Horizon, winner of the Drama Award at SMHAF 2018, is a coming of age drama about a fiery 16-year-old who slowly loses control over her emotions in the run up to a diving competition. Here, director Giancarlo Sanchez talks about the making of the film.
A teenage girl who is struggling to control her rage is a refreshingly unusual subject for a film. What drew you to this story? And what research did you do into the subject?
The script initially had a different approach to the story. It was more about the accusation this girl Lieke makes and what the consequences of the lie are within the community. The only thing I could think of was: why would she lie? What’s underneath this story about a girl, apparently on a path of destruction? Instead of analysing the conflict and what it does to other people I realised I was more empathetic to what she was going through. I wanted the viewer to feel how it is to be her. We then made the decision to tell the story from her point of view. We did some research but to be honest we were on a mission to make her specific journey engaging and emotional instead of portraying a symptom or a condition.
Susan Radder delivers an extraordinary performance as Lieke – what was she like to direct?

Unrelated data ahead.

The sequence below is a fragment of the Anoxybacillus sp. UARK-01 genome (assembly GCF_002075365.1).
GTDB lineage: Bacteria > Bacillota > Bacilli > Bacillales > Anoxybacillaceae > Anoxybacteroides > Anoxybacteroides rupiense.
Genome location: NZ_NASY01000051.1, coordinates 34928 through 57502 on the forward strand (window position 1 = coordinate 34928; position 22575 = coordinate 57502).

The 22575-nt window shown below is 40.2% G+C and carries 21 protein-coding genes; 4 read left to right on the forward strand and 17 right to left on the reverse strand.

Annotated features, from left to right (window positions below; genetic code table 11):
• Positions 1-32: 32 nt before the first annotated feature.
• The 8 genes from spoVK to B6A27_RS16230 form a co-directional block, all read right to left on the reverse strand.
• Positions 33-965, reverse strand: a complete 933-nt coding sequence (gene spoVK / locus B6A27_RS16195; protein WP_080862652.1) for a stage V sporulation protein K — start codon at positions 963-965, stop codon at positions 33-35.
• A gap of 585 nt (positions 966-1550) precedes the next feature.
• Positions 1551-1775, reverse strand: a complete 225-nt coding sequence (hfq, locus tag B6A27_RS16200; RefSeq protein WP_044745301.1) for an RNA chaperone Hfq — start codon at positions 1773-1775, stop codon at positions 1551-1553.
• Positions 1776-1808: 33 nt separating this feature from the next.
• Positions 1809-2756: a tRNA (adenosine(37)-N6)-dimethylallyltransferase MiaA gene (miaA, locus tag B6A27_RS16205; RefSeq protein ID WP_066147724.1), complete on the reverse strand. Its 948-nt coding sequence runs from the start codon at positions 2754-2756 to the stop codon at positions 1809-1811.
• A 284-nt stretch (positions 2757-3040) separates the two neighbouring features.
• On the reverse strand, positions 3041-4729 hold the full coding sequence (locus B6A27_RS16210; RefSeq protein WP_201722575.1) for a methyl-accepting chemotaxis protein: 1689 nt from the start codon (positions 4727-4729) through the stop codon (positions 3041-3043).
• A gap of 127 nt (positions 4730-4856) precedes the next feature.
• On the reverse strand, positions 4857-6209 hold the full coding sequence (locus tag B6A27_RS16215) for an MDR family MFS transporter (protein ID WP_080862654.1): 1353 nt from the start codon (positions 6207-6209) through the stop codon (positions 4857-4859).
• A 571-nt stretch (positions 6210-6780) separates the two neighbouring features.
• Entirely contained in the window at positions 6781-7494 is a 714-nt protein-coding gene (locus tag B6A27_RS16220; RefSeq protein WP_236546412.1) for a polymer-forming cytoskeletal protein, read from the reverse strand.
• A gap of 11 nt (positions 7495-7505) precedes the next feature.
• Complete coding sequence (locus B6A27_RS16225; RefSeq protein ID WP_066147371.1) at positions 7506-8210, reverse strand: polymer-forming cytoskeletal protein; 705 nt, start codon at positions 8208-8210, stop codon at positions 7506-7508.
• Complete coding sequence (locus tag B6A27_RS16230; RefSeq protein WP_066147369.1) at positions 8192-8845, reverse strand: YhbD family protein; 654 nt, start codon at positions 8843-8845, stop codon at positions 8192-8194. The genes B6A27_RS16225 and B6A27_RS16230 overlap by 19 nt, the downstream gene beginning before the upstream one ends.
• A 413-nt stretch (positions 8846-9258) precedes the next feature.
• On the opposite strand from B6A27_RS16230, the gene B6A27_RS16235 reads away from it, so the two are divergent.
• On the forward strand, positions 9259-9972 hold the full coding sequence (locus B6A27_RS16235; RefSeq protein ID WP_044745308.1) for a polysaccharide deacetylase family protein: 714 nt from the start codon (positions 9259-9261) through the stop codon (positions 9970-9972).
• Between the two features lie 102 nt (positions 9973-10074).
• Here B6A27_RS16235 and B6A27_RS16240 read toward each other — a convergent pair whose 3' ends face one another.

During the auditions it was clear that Susan is a revelation. She’s a very perceptive young woman, so during the first conversations about the story and the character she came with great questions. Susan was also very vocal about what she thought she could do and dared to be honest about the aspects of the character she didn’t quite understand. For about a month before shooting we went through the script and all phases of the anger of Lieke and impulsive decision making. It was truly a collaborative process. And now we’re friends for life!
An interesting thing about the film is that it leaves lots of questions unanswered – it is never completely clear, for example, what exactly happened between Lieke and her swimming teacher. How important was that ambiguity to the story?
We were adamant on telling a story about: accepting yourself. With your imperfections. With still lots of things to learn. And therein serve an optimistic angle on a situation that mostly feels hopeless. We felt so strongly about this message and this journey that it made explaining what the details are of what happened, or for that matter what didn’t happen, not a priority.
What is the bigger challenge – making a film about mental health problems, or making a film about teenagers?
For me it would be the former. I remember my years as a teenager very vividly. A very turbulent time with lots of highs and lows. It can be tempting to disregard it as teenage foolishness. But for me a time period that gives a lot of inspiration and insights how we treat each other and react to one another. Bittersweet.
What are you working on at the moment?
I’m finishing up a drama series about gangs in Amsterdam. A real life story about a group of friends who started to kill each other after getting entangled in power games. Very grim and violent. So let me know if someone had ideas for a comedy.